i'm not on a train! i mean, as far as i know i'm not on a train. for all i know i could be an extraterrestrial's in-flight movie, in which case i had better not be an amazon studios project.* now more than ever, fuck those guys.

chouette (book). i wish i could remember where i first heard of this novel. knowing my interests, i probably just perked up when someone said it was the story of a woman who gave birth to an owl-baby? that both is and isn't literal; the narrator's daughter is and is not an owl (i think some review said she seemed most like an eastern screech-owl, but i read a lot about owls and could be remembering that from something else). the maternal urges and feelings she describes are frequently repulsive to me, and once i realized that and started sitting with my discomfort and thinking about how i tend to other [the verb] people who are really into their children, well. claire oshetsky's dust flap bio notes that chouette "draws on her own experiences of motherhood," and i know that she has a child, but it's, ah, safe to say this isn't autofiction. from here, it's a novel about what it is like to be the birthing parent of an uncommon child, and what it is like to disagree fundamentally and strenuously with one's coparent about how to approach an uncommon child, and reading it made me a more compassionate person. i've read a lot of strange books about mothers this year; i prefer this one to rachel yoder's nightbitch, which i also liked, and claire vaye watkins's i love you but i've chosen darkness, which was wild when it fictionalized watkins's experience as the daughter of an especially notorious member of the manson family and also weirdly annoying in its treatment of polyamorous people? i don't feel the need to sit with my annoyance in the same way i recognized and was ashamed of the way i think about parents; i support polyamorous people and wish them all the ease and happiness in the world, i just find the procedures of their love lives boring. i find the procedures of just about everyone's love lives boring! also "joyfriend" is the silliest word in town. chouette is worth reading.

the harbinger (film). i learned of the brooklyn horror film festival's existence just as it started this year and wish i could have seen more, but oh, am i thrilled i got to see this; it's a dream-logic tragedy about the pandemic in new york (and everywhere, really, but especially about new york; it was shot here in 2021, and it got the atmosphere of being here in 2020 just right with all kinds of little touches that were agonizing and therapeutic at the same time?) and mental illness is one of the best things i saw this year. i don't want to say too much about it, but i will say that it was a great relief to see several of the actors and writer/director andy mitton at the q&a afterward, for secret reasons.

katjes (plant-based gummi candy). the day i realized my childhood german friends didn't actually know what they were talking about when they contended that haribo goldbären were made with vegetarian gelatin (not a thing) wasn't one of the worst days of my life, but it wasn't a good one. katjes doesn't use palm oil, either! i spent a lot of time in grocery store candy aisles, for science, when we were in berlin this fall, and am here to say that their rainbow gummies are, like, several orders of magnitude better than veg-friendly haribo. (aside: haribo doesn't use palm oil, and almost all sugar used in the UK is vegan.) anyway, katjes seems to have scored some big stateside distribution deals, and their stuff turns up at duane reade and walgreens every now and again (and at economy candy). exciting and dangerous!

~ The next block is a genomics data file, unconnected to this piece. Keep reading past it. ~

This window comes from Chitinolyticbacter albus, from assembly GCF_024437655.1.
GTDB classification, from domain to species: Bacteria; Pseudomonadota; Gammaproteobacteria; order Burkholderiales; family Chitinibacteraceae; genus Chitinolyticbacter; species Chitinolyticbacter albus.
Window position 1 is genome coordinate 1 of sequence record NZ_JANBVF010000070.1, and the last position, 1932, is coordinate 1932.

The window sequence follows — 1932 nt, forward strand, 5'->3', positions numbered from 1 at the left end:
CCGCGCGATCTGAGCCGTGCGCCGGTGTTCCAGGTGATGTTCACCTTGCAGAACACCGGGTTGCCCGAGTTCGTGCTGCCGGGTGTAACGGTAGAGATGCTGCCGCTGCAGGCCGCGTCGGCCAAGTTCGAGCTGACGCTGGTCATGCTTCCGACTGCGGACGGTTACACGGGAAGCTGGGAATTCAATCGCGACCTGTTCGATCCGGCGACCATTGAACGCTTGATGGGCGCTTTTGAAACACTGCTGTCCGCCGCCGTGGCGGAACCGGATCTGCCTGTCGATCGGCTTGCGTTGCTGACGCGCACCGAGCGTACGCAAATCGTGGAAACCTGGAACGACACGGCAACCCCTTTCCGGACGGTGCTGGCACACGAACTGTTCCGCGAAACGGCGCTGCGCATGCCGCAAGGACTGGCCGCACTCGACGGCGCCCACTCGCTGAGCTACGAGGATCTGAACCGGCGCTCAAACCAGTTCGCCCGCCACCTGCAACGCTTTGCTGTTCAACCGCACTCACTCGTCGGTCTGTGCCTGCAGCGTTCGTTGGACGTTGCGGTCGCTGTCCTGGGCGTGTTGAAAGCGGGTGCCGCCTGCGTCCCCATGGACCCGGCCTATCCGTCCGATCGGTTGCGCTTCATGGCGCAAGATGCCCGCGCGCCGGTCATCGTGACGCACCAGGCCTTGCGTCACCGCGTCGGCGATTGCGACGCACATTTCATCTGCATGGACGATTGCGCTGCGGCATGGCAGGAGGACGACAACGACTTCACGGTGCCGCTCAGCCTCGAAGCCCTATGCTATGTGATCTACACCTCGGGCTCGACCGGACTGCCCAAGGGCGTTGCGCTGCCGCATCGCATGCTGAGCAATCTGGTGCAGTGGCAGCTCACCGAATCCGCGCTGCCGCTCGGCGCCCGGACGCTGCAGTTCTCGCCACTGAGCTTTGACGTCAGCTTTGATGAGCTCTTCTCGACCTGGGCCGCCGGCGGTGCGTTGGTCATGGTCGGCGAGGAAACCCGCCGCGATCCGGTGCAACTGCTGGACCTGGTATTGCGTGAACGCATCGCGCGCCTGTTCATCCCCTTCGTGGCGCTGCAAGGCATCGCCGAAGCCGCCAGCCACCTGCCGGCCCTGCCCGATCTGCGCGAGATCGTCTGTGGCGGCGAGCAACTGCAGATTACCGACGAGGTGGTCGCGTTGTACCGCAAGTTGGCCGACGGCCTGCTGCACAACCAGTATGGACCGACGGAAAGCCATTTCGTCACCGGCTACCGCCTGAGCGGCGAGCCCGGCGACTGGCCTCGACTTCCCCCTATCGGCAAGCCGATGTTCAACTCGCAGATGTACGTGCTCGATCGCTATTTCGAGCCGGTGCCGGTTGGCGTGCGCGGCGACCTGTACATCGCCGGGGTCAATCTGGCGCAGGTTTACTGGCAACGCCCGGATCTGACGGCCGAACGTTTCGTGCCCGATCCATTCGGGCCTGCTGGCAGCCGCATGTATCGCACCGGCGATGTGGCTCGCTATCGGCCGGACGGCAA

*i enjoyed sea of tranquility's handling of the simulation hypothesis, though i didn't enjoy it quite enough to include it in this CONSUMED, apparently. i really enjoyed how a slate writer interviewed emily st. john mandel last week per her twitter request so that she could say that she is not married, have it credibly reported, and then update her time-capsule wikipedia page accordingly. as it happens, earlier this year *i* helped someone update their wikipedia page because they needed information related to the dissolution of their marriage corrected! they have not written any science fiction, as far as i know.


Anonymous said...

_M_D_F_ said...

"The procedures"! :)

p.s. What do you think of Sofia Coppola? Recently rewatched Lost in Translation and then saw On the Rocks and found both highly enjoyable. Thought I disliked Somewhere, but maybe need to circle back... People hate Marie Antoinette?

p.p.s. Why does so much software still not recognize "rewatch" as a word?

lauren said...

MDF, people wax poetic about the social intricacies of ethical nonmonogamy and it's that tunnel scene in THE FUGITIVE where harrison ford's all I DID NOT KILL MY WIFE! and tommy lee jones is like I DON'T CARE!

i suspect i would rewatch LOST IN TRANSLATION and still think it's pretty great. i still haven't seen MARIE ANTOINETTE, which is weird, as i have wanted that not to be the case for a long time! i really, really hated BLING RING, but i think that might be my emma watson allergy flaring.

what did you think of THE WHALE?! i've been dying to talk to you about it, especially given how intense reactions have been; i do not recall a lot of this criticism back when we both saw the play, but that was several generations ago for body positivity and fat pride. what did you think of brendan fraser vs...well, we saw shuler hensley as charlie, but maybe you saw matthew arkin?

Anonymous said...

_M_D_F_ said...

Tom Alan Robbins was my Charlie—really wonderful*. Haven't seen the movie yet! Can it possibly be as enjoyable as a theatrical take? We loved The Whale before that nincompoop Aronofsky! I'll see it soon, but worried the deluxe treatment will undercut what made it—defects and all—so lovable.

* https://www.youtube.com/watch?v=5701Zhte3-w